She-Hulk #12 Review

Written by: Rainbow Rowell
Art by: Andrés Genolet, Joe Quinones
Colors by: Dee Cunniffe, Bryan Valenza
Letters by: VC’s Joe Caramagna
Cover art by: Jen Bartel
Cover price: $4.99
Release date: April 19, 2023

She-Hulk #12 finds Jennifer Walters consoling her directionless boyfriend, navigating an increasingly chaotic workload at her law firm, and tracking down an equally strong and invulnerable thief.

Is It Good?

There’s a story buried somewhere inside She-Hulk #12, but Rainbow Rowell seems to be at a loss as to how to tell it. All the goodwill built up in issue #11 with the start of an arc about a thief stealing from experimental research facilities takes a backseat to slice-of-life meandering that goes nowhere fast.

When last we left Jen Walters aka She-Hulk, she was asked by the Fantastic Four to help investigate anomalous intruder alarms at a secure research building. The alarms turned out to be valid as Jen runs into a thief stealing high-tech equipment. The thief not only escapes, but he makes Jen look like a fool who couldn’t swat a fly.

Now, Rainbow Rowel puts the breaks on that story to show a progress update on Jen’s relationship with Jack of Hearts and his floundering interest in poetry courses, the chaotic state of her job when Mallory Book’s lawyer firm receives a sudden uptick in superpowered clients, and the emotional angst Jen feels when she spends half of the issue hosting a book club.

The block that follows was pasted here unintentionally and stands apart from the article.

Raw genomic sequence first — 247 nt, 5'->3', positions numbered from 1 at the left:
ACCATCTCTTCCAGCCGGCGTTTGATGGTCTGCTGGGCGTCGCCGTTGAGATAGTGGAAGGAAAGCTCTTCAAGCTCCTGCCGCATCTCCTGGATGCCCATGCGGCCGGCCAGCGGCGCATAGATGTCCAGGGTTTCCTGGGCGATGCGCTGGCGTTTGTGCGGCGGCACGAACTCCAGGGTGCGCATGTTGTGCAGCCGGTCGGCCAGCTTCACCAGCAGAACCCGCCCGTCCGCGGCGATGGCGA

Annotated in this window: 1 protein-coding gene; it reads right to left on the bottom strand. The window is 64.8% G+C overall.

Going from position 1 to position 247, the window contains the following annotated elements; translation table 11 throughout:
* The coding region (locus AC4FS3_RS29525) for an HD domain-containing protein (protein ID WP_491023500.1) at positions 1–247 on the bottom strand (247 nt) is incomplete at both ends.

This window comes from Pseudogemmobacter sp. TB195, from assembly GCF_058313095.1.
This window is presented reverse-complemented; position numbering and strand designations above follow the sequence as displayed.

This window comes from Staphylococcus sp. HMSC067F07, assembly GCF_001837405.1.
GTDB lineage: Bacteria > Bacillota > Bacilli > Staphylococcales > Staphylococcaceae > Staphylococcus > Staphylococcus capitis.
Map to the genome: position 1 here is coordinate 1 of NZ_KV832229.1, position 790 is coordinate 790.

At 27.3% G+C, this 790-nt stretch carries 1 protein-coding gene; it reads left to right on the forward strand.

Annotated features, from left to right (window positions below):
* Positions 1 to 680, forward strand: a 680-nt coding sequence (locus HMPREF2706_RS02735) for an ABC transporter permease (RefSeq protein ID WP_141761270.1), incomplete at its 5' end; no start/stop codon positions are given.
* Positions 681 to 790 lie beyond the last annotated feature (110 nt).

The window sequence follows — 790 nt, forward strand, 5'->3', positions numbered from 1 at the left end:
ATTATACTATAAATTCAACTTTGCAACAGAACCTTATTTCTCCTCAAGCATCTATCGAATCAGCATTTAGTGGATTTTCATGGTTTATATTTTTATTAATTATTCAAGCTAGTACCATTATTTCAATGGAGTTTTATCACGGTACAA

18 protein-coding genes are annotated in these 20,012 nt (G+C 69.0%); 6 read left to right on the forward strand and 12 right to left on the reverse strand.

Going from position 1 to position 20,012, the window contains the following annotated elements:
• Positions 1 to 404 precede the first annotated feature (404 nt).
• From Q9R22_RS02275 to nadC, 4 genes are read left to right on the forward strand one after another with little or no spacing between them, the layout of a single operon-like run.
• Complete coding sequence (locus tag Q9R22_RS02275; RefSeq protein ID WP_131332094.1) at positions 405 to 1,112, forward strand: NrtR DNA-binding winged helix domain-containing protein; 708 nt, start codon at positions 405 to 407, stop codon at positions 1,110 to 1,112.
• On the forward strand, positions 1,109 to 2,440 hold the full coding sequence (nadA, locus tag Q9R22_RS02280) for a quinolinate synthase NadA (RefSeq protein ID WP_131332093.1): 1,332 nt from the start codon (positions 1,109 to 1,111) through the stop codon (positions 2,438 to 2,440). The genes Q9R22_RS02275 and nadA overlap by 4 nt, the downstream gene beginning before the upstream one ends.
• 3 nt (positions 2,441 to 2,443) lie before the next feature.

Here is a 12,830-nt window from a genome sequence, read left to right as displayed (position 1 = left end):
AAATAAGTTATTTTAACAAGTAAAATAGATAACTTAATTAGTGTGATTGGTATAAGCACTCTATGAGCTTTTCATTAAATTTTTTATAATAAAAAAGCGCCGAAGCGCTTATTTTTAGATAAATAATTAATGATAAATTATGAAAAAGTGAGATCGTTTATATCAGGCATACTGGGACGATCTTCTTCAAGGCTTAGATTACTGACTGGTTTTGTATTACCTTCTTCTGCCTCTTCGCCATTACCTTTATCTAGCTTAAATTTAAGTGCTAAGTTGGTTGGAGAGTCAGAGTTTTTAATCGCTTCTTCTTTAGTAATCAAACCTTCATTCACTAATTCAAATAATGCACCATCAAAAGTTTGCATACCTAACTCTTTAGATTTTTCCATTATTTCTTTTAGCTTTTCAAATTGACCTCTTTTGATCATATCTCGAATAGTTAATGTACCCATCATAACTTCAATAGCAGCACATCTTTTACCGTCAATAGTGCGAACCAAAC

Rowell’s plot about a superpowered thief gets some page time, but only six pages are devoted to the thief and Jen’s investigation.

Admittedly, it’s very difficult to critique this issue because so much is happening, and almost none of it matters. It’s as if Rowel has five or six story ideas and decided to tell bits and pieces of them in a single issue. I suppose you could argue that Rowell is making a commentary about the chaotic and multi-faceted life of a woman trying to make something of herself in the big city, but that could be said of anyone, and it certainly doesn’t make for interesting storytelling.

How’s the art? It’s decent enough, if a bit bland. Not much of note happens, so there’s not much to get readers excited about, so there’s no need for the artists to do anything interesting with the art. To be clear, there’s nothing technically wrong with the art, but it’s just as boring as the script.

About The Reviewer: Gabriel Hernandez is the Publisher & EIC of, a comics review site dedicated to indie, small, and mid-sized publishers.

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Final Thoughts:

She-Hulk #12 is a head-scratcher of an issue. The plot about a superpowered thief started last issue takes a backseat to pointless scenes about Jen’s work life, her romantic life, and an overlong backup story about hosting a book club. This title is the very definition of directionless.


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